Brown Sugar Pecan Toffee Rounds

brown sugar pecan toffee roundsWhy do some cookie recipes call for chilled dough? While it certainly makes your dough easier to handle, there are also some scientific principles at work. When you chill your dough, it gives the butter, shortening, or other fat in your recipe a chance to solidify, so when your cookies bake, the fat will take longer to melt than if it were at room temperature. This means your cookies will stay in shape, rather than spreading into puddles of goo. Chilling dough also dries out the dough a bit, but in a good way, enhancing the flavors of your ingredients. For more in-depth info on chilling dough, check out this great post from the folks at King Arthur Flour.

Slice-and-bake cookies, like these brown sugar pecan toffee rounds, must be chilled so you can actually slice them. The recipe below is adapted from one I found in a Better Homes & Gardens holiday cookie magazine, which called for ground almonds instead of pecans. As I only had pecans, I substituted them with great results.


  • 1/2 cup shortening
  • 1/2 cup butter, at room temperature
  • 1 1/4 cups packed light brown sugar
  • 1/2 teaspoon baking soda
  • 1/4 teaspoon salt
  • 1 egg
  • 1 teaspoon vanilla
  • 2 1/2 cups flour
  • 1 cup toffee pieces
  • 1 cup ground toasted pecans


In a mixing bowl, beat shortening and butter until combined.

Add brown sugar, baking soda, and salt; beat until combined, scraping the sides of the bowl a few times.

Add egg and vanilla and beat until combined.

Beat in flour about 1/2 cup at a time, scraping the sides of the bowl well, then beat or stir in toffee pieces and ground toasted pecans. You may need to use your hands to fully incorporate the pieces into the dough.

Divide dough in half and shape each half into a 10-inch log. Wrap in plastic wrap and chill for about 5 hours, until the dough is firm enough to slice.

Preheat oven to 375 degrees. Line three baking sheets with parchment paper.

Cut logs into 1/4 inch slices and place about 1 inch apart on your baking sheets. Bake for 8-11 minutes, until edges are light brown and firm.

Cool on cookie sheets for about 3-4 minutes, then remove to wire racks to cool completely.

Store in an airtight container at room temperature.

Pecan Drops

pecan dropsBaking is both a science and an art, given that it requires both precision and creativity. Once you’ve baked your fair share of treats, you realize that just because the recipe in the book says to use a cup of this and a teaspoon of that, you sometimes need to improvise.

Why is this necessary? It all depends on the conditions under which a recipe has been tested, and the conditions under which you’re baking, which might be very different. Perhaps the test kitchen is in New York City, and you’re baking in New Orleans. Maybe the recipe was tested on a day in the middle of November, and you’re baking in the middle of July. Perhaps the test kitchen baker didn’t let her butter soften as much as yours, or she used a different kind of baking sheet.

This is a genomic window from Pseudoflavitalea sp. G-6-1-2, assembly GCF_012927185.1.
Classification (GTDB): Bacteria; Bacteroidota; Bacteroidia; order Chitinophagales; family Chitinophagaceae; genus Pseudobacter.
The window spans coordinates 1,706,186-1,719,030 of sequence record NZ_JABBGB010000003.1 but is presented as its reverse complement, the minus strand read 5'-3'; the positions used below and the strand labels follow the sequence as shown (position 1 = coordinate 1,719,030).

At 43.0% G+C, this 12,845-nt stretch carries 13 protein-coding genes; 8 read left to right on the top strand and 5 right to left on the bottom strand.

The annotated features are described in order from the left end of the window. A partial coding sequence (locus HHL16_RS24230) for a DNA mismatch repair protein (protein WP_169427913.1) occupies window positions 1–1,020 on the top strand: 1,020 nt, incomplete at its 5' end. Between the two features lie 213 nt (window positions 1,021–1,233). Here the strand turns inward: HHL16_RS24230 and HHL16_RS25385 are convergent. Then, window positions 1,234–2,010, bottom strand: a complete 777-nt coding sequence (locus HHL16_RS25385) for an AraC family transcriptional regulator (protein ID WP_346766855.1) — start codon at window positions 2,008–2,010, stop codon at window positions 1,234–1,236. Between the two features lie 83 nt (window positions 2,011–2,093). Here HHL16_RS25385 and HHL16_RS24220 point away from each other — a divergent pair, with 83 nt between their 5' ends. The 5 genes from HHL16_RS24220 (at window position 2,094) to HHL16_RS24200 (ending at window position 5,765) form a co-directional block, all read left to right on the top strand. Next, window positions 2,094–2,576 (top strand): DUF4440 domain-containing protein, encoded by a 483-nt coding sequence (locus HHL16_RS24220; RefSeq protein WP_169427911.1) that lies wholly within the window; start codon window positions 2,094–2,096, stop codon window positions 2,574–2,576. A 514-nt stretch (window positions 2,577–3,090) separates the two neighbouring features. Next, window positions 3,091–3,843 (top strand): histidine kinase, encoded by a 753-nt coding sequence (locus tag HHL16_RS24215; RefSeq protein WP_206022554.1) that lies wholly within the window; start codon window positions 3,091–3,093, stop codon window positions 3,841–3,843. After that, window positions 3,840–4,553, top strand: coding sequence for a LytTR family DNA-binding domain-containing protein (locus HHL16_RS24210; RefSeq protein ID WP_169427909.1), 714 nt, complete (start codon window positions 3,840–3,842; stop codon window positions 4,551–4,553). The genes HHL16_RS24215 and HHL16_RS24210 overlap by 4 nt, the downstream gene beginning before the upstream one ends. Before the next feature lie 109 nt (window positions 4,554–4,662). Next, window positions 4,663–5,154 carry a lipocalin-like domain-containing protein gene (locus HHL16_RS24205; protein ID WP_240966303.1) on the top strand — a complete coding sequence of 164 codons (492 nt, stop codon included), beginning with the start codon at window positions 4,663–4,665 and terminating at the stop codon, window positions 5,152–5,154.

Whatever the reason, you’ll usually know if you need to improvise as soon as you’ve finished mixing it according to the source’s instructions, and you’ll most definitely know after your first batch has baked. I suspected that I’d need to add more flour right after I finished mixing my dough, but I baked one test batch just to be sure, and I was proven right. This recipe includes more flour than Martha’s original, but I also fully acknowledge that it’s 88 degrees in Pittsburgh and very humid today, so the next time I make these, I might not need it.


  • 1 cup plus 2 tablespoons flour
  • 1/2 teaspoon kosher salt
  • 1 cup butter, softened
  • 3/4 cup dark brown sugar
  • 1 egg yolk
  • 2/3 cup pecan bits, toasted and cooled
  • 32 pecan halves


Preheat oven to 325 degrees. Line four baking sheets with parchment.

In a small bowl, sift flour and kosher salt together; set aside.

In a mixing bowl, cream together butter and brown sugar, scraping the sides of the bowl as necessary.

Add egg yolk and mix well.

With the mixer running on low, slowly beat in flour mixture until just combined.

Stir in pecan bits.

Using a 1-inch cookie scoop, scoop dough onto prepared baking sheets, spacing about 2 inches apart (you should have 9 cookies per sheet for optimal baking). Press a pecan half into the top of each cookie.

Bake for 12-15 minutes, until edges are just golden. Cool on cookie sheets for 2-3 minutes, then place on a wire rack to cool completely.